For Immediate Release
Following Janus ruling, Workers Must Unite to Preserve Rights
AFGE president: Future of labor movement hinges on organizing.
WASHINGTON - Following the Supreme Court’s decision to overturn 40 years of constitutional law that ensured public-sector workers benefited from the collective voice of union representation, the head of the largest union representing federal workers says employees will need to come together to preserve their workplace rights.
“On May 25, President Trump issued a series of executive orders targeting federal employees’ collective bargaining and due process rights. And now the Supreme Court has issued a decision that jeopardizes union rights and protections for millions of public-sector workers at the state and local levels, and here in the District of Columbia,” said J. David Cox Sr., national president of the American Federation of Government Employees.
“On behalf of the wealthiest one percent and special interest groups, the Supreme Court has attempted to strike the death knell for public-sector unions, but the workers themselves will ultimately decide their own fate,” Cox said. “Workers know the importance of unions in the workplace and they will survive. We need to come together as workers and use this as our moment to stand up, join the union, and organize like never before. Every worker can use their voice to fight for better working conditions and fair representation by joining the union.”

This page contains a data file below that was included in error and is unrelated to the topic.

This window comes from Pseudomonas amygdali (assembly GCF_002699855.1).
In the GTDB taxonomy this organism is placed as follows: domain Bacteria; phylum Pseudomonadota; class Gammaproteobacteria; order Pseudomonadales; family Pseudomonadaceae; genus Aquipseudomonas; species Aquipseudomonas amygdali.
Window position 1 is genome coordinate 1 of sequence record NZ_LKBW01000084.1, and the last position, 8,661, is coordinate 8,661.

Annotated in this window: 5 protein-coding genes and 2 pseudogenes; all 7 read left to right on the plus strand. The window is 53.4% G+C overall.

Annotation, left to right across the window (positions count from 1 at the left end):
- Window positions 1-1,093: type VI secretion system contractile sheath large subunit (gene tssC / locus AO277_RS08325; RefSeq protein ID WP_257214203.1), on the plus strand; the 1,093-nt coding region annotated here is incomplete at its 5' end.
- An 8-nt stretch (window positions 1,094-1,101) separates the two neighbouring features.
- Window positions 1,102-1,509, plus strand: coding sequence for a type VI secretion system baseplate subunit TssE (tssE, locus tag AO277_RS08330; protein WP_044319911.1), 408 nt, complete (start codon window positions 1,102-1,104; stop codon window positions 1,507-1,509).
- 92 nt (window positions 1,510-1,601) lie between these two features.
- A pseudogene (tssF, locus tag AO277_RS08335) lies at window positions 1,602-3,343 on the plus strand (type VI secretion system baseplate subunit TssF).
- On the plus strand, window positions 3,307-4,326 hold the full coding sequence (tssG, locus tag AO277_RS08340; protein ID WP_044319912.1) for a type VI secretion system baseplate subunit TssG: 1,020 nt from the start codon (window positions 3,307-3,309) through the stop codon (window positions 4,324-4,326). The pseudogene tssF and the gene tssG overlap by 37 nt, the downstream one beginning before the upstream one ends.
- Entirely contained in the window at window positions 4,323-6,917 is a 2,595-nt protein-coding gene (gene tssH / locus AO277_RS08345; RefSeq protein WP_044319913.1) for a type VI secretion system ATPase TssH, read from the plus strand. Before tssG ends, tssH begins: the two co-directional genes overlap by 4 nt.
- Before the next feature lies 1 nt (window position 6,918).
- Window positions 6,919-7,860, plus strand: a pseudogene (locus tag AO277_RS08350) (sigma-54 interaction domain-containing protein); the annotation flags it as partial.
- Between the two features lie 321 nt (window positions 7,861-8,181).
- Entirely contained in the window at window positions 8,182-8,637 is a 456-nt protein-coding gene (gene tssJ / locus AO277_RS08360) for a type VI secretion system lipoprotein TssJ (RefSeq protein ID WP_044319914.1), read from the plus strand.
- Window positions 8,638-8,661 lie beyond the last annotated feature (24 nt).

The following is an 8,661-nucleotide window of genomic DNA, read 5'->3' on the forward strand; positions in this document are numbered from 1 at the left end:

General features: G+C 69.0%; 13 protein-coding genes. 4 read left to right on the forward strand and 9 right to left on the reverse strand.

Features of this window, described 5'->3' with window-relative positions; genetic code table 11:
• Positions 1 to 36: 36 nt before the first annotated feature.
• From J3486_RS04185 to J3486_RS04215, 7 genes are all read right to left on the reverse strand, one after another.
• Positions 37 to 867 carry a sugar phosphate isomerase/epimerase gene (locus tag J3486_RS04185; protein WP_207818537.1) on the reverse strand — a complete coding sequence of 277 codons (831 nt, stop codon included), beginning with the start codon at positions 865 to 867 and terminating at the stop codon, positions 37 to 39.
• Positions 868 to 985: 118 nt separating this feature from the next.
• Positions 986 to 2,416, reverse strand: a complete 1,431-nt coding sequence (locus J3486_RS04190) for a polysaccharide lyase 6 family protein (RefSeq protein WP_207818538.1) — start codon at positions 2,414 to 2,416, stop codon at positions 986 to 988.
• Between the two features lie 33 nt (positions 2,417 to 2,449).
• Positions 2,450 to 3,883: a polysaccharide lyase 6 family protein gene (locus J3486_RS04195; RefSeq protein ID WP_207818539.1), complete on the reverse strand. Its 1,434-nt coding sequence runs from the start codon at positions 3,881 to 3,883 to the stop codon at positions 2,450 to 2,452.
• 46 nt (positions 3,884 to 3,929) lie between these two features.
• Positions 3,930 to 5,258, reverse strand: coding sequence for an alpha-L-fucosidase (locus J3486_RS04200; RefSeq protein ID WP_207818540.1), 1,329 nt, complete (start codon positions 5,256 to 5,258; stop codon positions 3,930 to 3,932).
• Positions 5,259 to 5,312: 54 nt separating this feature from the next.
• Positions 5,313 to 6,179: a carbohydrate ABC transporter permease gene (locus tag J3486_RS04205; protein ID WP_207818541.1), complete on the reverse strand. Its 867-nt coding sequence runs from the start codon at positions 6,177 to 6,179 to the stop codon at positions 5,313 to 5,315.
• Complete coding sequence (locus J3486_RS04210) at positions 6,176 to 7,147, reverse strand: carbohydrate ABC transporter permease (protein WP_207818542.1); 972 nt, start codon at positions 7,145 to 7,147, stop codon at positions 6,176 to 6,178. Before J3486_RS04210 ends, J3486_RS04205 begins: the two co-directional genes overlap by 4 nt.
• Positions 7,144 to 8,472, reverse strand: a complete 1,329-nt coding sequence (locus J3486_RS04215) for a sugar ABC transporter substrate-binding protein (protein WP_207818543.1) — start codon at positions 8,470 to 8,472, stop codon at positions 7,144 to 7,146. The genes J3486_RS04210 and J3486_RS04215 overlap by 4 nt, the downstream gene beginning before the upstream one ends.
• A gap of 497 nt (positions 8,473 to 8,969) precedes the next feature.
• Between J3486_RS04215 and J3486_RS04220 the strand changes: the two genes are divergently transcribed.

The Supreme Court’s ruling in Janus v. the American Federation of State, County, and Municipal Employees (AFSCME) overturns its 1977 decision in Abood v. Detroit Board of Education, which allowed public-sector unions to collect fair-share fees from workers who have not joined the union yet benefit from the union’s contract and other services.
“When union members pay to negotiate a contract for their workplace, everyone who’s covered by that contract takes home higher pay and benefits, has greater job security, enjoys improved health and safety standards, and gets help in settling workplace disputes,” Cox said.
“If you’re covered by the union contract but you don’t belong to the union, it’s time to join your union and pay for the benefits you receive – because those benefits could vanish tomorrow unless workers take a stand and fight for their rights at the worksite.”
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The American Federation of Government Employees (AFGE) is the largest federal employee union, representing 700,000 workers in the federal government and the government of the District of Columbia.